Friday, January 26, 2007


I continue to be amazed at the moneyed elites who despise the poor and evidence their spite by arguing that raising the federal minimum wage hurts poor people more than helps them. A Friday, January 26 editorial in the Wall Street Journal (print edition, page A11) argued raising the minimum wage will make the poor poorer. How? Because a 40% increase in the minimum wage (from $5.15 to $7.25) "raises the costs of fast foods and other goods," and a handful of the poor may find themselves without a job.

Did anyone hear these elites warning about the harmful consequences to the poor over the past ten years as fast food and goods prices rose without a corresponding rise in the federal minimum wage? Have any of these anti-poor elites, in recent years, lamented the number of poor people losing jobs over rising prices? Or were they more concerned with fattening their own pocketbooks while making certain the poorest citizens in our country remained poor? If the price of foods and goods is going to rise anyway, would it not be better to recognize that the poorest in our society need to make enough wages to keep up with inflation? And does anyone (even the most elite of the moneyed elite?) want to make an argument that fast food and goods prices will rise 40% over the next few years if the minimum wage is raised?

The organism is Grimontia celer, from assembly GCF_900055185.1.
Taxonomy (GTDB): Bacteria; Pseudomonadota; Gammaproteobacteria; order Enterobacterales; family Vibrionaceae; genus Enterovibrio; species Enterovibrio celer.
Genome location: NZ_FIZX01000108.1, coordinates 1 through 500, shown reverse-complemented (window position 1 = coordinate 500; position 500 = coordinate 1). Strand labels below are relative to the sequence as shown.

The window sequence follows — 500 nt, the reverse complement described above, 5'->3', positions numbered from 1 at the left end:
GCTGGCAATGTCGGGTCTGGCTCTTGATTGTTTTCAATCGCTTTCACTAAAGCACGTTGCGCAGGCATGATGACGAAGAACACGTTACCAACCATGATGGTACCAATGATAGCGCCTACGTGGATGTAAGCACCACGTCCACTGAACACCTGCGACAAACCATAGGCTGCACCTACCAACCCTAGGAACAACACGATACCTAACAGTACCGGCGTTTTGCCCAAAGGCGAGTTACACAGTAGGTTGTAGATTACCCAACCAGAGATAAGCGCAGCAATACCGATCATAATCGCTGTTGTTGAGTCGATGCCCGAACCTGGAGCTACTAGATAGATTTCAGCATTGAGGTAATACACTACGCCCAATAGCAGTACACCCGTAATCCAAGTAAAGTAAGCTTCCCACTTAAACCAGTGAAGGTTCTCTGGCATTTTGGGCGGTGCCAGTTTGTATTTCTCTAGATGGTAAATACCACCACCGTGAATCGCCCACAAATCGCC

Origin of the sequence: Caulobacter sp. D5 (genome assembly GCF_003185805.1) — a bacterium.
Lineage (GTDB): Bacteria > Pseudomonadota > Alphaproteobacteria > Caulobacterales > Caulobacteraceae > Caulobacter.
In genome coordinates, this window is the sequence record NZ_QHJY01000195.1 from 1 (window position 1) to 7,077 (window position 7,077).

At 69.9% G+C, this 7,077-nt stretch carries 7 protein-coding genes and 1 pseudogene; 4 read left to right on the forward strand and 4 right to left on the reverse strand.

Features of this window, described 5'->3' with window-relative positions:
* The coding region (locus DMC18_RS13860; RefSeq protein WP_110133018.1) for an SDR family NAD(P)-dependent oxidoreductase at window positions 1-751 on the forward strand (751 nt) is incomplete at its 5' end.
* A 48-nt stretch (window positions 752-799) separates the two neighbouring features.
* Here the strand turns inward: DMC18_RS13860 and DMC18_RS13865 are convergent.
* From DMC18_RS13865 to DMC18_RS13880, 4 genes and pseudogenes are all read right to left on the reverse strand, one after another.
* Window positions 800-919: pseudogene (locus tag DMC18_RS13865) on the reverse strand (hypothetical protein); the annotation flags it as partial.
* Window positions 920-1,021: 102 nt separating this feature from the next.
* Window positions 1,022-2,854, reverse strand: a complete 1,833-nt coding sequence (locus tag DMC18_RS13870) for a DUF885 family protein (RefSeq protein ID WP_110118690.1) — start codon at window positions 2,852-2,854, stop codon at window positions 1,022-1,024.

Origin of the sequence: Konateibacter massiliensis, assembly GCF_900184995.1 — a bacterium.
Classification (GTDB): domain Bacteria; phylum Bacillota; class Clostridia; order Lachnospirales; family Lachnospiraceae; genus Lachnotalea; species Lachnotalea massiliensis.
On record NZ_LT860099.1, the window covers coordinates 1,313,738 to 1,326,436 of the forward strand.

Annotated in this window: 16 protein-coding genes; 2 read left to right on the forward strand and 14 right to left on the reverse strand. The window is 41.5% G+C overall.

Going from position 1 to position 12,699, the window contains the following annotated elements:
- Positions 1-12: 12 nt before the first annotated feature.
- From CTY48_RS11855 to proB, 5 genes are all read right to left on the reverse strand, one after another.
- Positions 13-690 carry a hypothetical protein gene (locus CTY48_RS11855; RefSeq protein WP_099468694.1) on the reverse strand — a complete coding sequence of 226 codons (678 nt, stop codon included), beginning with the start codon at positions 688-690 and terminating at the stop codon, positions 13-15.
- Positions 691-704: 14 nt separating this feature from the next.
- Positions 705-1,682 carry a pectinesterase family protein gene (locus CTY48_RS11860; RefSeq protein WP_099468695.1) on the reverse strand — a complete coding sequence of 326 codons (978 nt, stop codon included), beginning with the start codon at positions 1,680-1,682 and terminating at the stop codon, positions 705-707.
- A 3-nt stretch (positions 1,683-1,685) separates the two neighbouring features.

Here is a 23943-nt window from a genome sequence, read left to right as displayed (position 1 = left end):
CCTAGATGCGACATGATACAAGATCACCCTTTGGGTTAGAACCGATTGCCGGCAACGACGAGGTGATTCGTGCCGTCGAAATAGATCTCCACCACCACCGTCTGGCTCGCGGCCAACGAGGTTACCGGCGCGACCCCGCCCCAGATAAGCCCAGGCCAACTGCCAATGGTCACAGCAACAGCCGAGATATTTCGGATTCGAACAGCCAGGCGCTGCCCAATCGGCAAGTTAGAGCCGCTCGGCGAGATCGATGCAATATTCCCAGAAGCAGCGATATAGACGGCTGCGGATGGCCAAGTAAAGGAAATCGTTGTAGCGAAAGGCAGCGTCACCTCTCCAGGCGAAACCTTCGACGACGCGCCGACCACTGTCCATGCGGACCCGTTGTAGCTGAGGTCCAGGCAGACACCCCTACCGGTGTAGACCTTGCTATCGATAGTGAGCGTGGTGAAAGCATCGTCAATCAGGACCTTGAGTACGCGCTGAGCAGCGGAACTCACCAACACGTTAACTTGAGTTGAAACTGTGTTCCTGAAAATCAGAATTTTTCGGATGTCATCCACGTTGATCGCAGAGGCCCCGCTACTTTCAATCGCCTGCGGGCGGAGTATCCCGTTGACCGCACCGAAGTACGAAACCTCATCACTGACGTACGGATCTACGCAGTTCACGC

If this country is left in the hands of the moneyed elites, prices will continue to rise while the rich fatten their pocketbooks and make certain the poor get poorer.

So much for the American dream.


Jon L. Estes said...
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Bruce Gourley said...

Jon, I was going to email you, but will tell you here that there is no consensus among the moderators on your returning. Sorry.

As to wage votes, until the most recent vote to raise the minimum wage, Congress had voted down the minimum wage 13 times, while voting themselves 3 pay increases.

Jon L. Estes said...
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Michael Westmoreland-White said...

Bruce, I have just ranted on "Growing Up Class Conscious," and will follow up in the near future with a series on economic justice.